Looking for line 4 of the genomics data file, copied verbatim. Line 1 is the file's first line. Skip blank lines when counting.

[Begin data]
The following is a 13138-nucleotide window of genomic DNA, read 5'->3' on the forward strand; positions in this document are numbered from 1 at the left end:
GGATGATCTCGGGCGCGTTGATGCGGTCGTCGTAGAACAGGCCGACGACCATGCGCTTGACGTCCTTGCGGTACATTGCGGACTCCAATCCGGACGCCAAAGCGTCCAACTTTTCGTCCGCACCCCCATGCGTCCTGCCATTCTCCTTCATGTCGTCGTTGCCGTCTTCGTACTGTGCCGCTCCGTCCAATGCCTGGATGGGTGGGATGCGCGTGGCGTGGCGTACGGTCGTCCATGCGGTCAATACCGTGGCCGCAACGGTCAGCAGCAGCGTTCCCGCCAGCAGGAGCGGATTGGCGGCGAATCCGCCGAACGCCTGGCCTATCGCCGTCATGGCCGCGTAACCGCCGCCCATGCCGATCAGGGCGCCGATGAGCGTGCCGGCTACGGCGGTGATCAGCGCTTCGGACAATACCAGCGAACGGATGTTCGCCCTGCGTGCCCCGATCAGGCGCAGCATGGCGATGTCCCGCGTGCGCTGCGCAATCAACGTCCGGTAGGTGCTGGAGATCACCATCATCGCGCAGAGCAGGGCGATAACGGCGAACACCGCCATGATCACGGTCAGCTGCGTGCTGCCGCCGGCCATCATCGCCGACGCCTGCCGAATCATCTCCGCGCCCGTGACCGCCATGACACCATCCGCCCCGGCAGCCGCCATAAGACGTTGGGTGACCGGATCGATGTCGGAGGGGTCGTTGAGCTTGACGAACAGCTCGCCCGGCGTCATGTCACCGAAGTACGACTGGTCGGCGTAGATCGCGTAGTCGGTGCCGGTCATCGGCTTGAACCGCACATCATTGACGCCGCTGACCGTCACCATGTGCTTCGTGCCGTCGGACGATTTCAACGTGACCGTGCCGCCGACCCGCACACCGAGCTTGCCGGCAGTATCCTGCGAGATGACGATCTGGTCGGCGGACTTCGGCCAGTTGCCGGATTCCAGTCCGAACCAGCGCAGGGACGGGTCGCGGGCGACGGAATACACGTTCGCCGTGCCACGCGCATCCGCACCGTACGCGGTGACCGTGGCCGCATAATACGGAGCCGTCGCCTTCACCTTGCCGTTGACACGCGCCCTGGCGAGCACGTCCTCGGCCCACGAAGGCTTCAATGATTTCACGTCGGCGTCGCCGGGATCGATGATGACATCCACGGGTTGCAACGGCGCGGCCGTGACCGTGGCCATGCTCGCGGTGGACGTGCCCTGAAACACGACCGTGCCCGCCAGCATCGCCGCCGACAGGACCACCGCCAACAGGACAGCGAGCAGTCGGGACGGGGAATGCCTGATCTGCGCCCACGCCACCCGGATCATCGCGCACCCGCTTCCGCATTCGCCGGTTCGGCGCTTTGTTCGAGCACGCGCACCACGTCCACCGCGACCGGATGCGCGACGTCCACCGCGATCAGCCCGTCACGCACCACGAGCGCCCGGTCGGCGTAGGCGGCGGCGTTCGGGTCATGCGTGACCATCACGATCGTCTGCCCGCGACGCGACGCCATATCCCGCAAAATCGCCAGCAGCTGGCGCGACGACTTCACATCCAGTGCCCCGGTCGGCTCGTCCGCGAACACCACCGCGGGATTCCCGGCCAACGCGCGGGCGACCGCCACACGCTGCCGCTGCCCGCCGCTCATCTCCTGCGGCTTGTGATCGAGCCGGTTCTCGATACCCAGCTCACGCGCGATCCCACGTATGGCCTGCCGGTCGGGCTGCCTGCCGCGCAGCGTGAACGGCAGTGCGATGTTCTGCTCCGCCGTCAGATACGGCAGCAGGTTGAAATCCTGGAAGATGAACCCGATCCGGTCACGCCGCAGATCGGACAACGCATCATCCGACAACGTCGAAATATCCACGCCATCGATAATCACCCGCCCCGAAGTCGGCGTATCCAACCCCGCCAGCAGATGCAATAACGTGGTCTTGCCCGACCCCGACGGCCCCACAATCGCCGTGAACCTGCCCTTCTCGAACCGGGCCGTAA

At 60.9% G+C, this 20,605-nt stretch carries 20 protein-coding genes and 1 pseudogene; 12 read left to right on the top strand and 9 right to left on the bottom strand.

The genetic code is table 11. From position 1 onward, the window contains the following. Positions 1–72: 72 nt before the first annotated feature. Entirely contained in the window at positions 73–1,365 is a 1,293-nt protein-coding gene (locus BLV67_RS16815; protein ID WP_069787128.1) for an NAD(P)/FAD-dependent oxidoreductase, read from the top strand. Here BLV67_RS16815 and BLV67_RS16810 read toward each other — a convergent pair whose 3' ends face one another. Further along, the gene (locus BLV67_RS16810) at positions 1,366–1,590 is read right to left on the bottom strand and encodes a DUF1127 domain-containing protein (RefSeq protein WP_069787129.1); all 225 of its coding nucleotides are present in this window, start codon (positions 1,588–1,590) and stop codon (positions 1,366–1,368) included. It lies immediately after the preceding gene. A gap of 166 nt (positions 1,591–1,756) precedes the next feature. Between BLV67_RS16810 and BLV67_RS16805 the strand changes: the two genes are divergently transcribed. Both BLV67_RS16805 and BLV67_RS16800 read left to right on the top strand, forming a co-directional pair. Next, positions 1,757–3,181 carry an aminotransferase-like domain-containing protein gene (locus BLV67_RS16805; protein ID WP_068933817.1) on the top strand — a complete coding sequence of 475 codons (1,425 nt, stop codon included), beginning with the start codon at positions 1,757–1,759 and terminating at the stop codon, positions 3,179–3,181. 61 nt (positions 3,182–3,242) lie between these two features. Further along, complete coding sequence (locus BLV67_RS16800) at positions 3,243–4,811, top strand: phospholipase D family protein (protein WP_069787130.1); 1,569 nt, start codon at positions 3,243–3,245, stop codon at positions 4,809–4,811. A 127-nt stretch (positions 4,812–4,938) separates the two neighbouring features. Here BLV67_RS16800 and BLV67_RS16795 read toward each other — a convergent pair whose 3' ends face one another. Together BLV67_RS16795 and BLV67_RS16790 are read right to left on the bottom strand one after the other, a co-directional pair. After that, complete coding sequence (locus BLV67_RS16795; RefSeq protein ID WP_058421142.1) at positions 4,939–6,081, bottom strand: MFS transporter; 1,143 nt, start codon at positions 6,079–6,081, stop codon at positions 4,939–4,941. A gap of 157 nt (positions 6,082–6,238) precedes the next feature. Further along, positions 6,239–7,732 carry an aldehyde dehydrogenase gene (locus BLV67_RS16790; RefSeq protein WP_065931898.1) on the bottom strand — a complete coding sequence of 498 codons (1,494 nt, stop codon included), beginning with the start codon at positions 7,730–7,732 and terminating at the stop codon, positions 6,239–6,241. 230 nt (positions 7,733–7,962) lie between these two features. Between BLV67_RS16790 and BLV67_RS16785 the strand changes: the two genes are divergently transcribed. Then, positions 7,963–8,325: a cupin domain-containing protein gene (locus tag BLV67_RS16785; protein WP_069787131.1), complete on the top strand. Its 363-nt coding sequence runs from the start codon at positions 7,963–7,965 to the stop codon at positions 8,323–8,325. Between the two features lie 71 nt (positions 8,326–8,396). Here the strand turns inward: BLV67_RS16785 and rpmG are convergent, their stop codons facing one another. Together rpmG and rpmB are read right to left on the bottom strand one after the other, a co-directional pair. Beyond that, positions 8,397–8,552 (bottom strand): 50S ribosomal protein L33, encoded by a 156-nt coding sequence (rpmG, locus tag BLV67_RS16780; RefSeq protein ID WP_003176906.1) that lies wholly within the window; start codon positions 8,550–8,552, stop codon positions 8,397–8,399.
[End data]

The genetic code is table 11. From position 1 onward, the window contains the following. Positions 1–72: 72 nt before the first annotated feature. Entirely contained in the window at positions 73–1,365 is a 1,293-nt protein-coding gene (locus BLV67_RS16815; protein ID WP_069787128.1) for an NAD(P)/FAD-dependent oxidoreductase, read from the top strand. Here BLV67_RS16815 and BLV67_RS16810 read toward each other — a convergent pair whose 3' ends face one another. Further along, the gene (locus BLV67_RS16810) at positions 1,366–1,590 is read right to left on the bottom strand and encodes a DUF1127 domain-containing protein (RefSeq protein WP_069787129.1); all 225 of its coding nucleotides are present in this window, start codon (positions 1,588–1,590) and stop codon (positions 1,366–1,368) included. It lies immediately after the preceding gene. A gap of 166 nt (positions 1,591–1,756) precedes the next feature. Between BLV67_RS16810 and BLV67_RS16805 the strand changes: the two genes are divergently transcribed. Both BLV67_RS16805 and BLV67_RS16800 read left to right on the top strand, forming a co-directional pair. Next, positions 1,757–3,181 carry an aminotransferase-like domain-containing protein gene (locus BLV67_RS16805; protein ID WP_068933817.1) on the top strand — a complete coding sequence of 475 codons (1,425 nt, stop codon included), beginning with the start codon at positions 1,757–1,759 and terminating at the stop codon, positions 3,179–3,181. 61 nt (positions 3,182–3,242) lie between these two features. Further along, complete coding sequence (locus BLV67_RS16800) at positions 3,243–4,811, top strand: phospholipase D family protein (protein WP_069787130.1); 1,569 nt, start codon at positions 3,243–3,245, stop codon at positions 4,809–4,811. A 127-nt stretch (positions 4,812–4,938) separates the two neighbouring features. Here BLV67_RS16800 and BLV67_RS16795 read toward each other — a convergent pair whose 3' ends face one another. Together BLV67_RS16795 and BLV67_RS16790 are read right to left on the bottom strand one after the other, a co-directional pair. After that, complete coding sequence (locus BLV67_RS16795; RefSeq protein ID WP_058421142.1) at positions 4,939–6,081, bottom strand: MFS transporter; 1,143 nt, start codon at positions 6,079–6,081, stop codon at positions 4,939–4,941. A gap of 157 nt (positions 6,082–6,238) precedes the next feature. Further along, positions 6,239–7,732 carry an aldehyde dehydrogenase gene (locus BLV67_RS16790; RefSeq protein WP_065931898.1) on the bottom strand — a complete coding sequence of 498 codons (1,494 nt, stop codon included), beginning with the start codon at positions 7,730–7,732 and terminating at the stop codon, positions 6,239–6,241. 230 nt (positions 7,733–7,962) lie between these two features. Between BLV67_RS16790 and BLV67_RS16785 the strand changes: the two genes are divergently transcribed. Then, positions 7,963–8,325: a cupin domain-containing protein gene (locus tag BLV67_RS16785; protein WP_069787131.1), complete on the top strand. Its 363-nt coding sequence runs from the start codon at positions 7,963–7,965 to the stop codon at positions 8,323–8,325. Between the two features lie 71 nt (positions 8,326–8,396). Here the strand turns inward: BLV67_RS16785 and rpmG are convergent, their stop codons facing one another. Together rpmG and rpmB are read right to left on the bottom strand one after the other, a co-directional pair. Beyond that, positions 8,397–8,552 (bottom strand): 50S ribosomal protein L33, encoded by a 156-nt coding sequence (rpmG, locus tag BLV67_RS16780; RefSeq protein ID WP_003176906.1) that lies wholly within the window; start codon positions 8,550–8,552, stop codon positions 8,397–8,399.